Mary Daly of San Francisco Federal Reserve admitted Wednesday that the economy could be plunged into recession if there are a series of increases in interest rates over the next few months, but she stressed that that’s not what she expects.
Response to worst inflation the U.S. has seen in more than 40 years, the central bank official said she foresees “an expeditious march” through the year toward benchmark interest rates that would neither stimulate nor repress growth — the “neutral” rate, in Fed parlance.
“Accounting the risks of being either too fast or too slowly, I consider an expeditious march towards neutral by the end the year to be a prudent course,” she stated.
Daly claimed that these moves will help to slow down the overheated economic system, in which consumer price inflation is at 8.5% per year.
She cited research from Princeton economist and former Fed vice chair Alan Blinder, who asserted that in 11 previous Fed hiking cycles, seven “were followed by a mild recession or none at all — basically a smooth landing,” she said in remarks at the University of Nevada Las Vegas. Now, as I am in Las Vegas I can tell you that those are very good odds.
Later, Daly answered if mild recession was equivalent to soft landing.
This would likely mean that there is a very shallow recession. It’s not like the 2008 financial crisis or the days of stagflation in the late 1970s/early ’80s when Paul Volcker, then-Chairman, jack up interest rates to the point where the economy plunged into double-dip recession.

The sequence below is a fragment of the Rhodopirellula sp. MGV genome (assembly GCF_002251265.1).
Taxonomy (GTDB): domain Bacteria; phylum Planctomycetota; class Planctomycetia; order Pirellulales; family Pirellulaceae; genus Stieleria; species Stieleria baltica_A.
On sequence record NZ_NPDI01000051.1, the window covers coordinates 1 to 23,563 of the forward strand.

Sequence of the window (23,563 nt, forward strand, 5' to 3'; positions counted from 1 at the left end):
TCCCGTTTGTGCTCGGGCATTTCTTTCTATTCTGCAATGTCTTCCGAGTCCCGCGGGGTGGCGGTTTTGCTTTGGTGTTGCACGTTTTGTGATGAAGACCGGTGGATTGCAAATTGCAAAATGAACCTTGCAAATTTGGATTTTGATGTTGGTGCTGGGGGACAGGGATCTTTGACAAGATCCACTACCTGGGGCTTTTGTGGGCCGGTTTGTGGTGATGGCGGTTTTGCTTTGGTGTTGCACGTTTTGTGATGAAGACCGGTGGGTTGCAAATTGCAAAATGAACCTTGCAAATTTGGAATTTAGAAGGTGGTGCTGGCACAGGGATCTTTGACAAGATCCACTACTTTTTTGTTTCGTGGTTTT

Daly responded to a CNBC interview by saying that although recession is one term, it can refer to many outcomes. You can get it down to zero for a couple quarters. This is a different beast from something like the Volcker disinflation or financial crisis.
She added, “That’s certainly not something that I forecast or anything I feel would prevent the long-term growth.”
The market expects that the Fed will enact an aggressive series of interest rate increases between now and the close of the year, according to current expectations. After a 25-basis point (or quarter percentage point) increase in March, there is an expectation of a series 50-basis-point moves followed by a slowdown, which will raise the benchmark fed funds rates to around 2.5% by year’s end. CME Group data.
Charles Evans, Chicago Fed President said earlier in the day that he was open to 50 basis points increases to help frontload it a bit. James Bullard of St. Louis Fed stated Monday that he wants to accelerate and believes that 75 basis points would be appropriate next month. But traders believe this is unlikely.
Daly, for her part, said that she does not want the Fed to accelerate too fast as it could threaten the recovery of the pandemic-era, which was strong despite the historical inflation move.
She stated that if we slow down by removing all accommodation slowly and regularly reviewing how much is required, there are good chances of smooth transition and the economic system moving to its long-term sustainable path.